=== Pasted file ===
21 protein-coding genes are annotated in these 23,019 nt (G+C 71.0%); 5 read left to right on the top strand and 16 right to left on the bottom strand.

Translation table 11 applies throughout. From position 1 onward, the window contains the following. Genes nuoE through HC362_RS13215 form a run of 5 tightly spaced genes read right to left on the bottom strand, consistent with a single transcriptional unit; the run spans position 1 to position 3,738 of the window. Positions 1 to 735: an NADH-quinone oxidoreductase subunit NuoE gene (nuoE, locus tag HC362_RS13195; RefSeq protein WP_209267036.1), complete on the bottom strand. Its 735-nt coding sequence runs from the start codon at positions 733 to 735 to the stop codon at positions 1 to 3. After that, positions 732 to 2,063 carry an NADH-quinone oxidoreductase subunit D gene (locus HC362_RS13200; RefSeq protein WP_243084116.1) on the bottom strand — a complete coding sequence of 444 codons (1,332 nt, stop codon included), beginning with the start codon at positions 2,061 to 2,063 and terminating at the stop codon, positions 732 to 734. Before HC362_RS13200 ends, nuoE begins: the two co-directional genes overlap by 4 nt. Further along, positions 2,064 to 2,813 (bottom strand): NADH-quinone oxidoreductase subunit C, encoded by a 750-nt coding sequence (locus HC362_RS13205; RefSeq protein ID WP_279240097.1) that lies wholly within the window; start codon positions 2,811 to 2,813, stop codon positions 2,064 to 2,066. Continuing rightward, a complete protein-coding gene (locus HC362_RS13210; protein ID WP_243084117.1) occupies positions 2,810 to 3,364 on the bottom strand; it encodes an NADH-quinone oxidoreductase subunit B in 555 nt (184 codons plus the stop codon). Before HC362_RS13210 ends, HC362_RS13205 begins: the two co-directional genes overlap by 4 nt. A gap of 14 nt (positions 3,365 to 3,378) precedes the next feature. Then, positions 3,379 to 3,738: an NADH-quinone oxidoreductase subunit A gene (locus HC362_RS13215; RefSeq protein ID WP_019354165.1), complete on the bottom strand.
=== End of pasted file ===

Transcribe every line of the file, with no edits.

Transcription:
21 protein-coding genes are annotated in these 23,019 nt (G+C 71.0%); 5 read left to right on the top strand and 16 right to left on the bottom strand.

Translation table 11 applies throughout. From position 1 onward, the window contains the following. Genes nuoE through HC362_RS13215 form a run of 5 tightly spaced genes read right to left on the bottom strand, consistent with a single transcriptional unit; the run spans position 1 to position 3,738 of the window. Positions 1 to 735: an NADH-quinone oxidoreductase subunit NuoE gene (nuoE, locus tag HC362_RS13195; RefSeq protein WP_209267036.1), complete on the bottom strand. Its 735-nt coding sequence runs from the start codon at positions 733 to 735 to the stop codon at positions 1 to 3. After that, positions 732 to 2,063 carry an NADH-quinone oxidoreductase subunit D gene (locus HC362_RS13200; RefSeq protein WP_243084116.1) on the bottom strand — a complete coding sequence of 444 codons (1,332 nt, stop codon included), beginning with the start codon at positions 2,061 to 2,063 and terminating at the stop codon, positions 732 to 734. Before HC362_RS13200 ends, nuoE begins: the two co-directional genes overlap by 4 nt. Further along, positions 2,064 to 2,813 (bottom strand): NADH-quinone oxidoreductase subunit C, encoded by a 750-nt coding sequence (locus HC362_RS13205; RefSeq protein ID WP_279240097.1) that lies wholly within the window; start codon positions 2,811 to 2,813, stop codon positions 2,064 to 2,066. Continuing rightward, a complete protein-coding gene (locus HC362_RS13210; protein ID WP_243084117.1) occupies positions 2,810 to 3,364 on the bottom strand; it encodes an NADH-quinone oxidoreductase subunit B in 555 nt (184 codons plus the stop codon). Before HC362_RS13210 ends, HC362_RS13205 begins: the two co-directional genes overlap by 4 nt. A gap of 14 nt (positions 3,365 to 3,378) precedes the next feature. Then, positions 3,379 to 3,738: an NADH-quinone oxidoreductase subunit A gene (locus HC362_RS13215; RefSeq protein ID WP_019354165.1), complete on the bottom strand.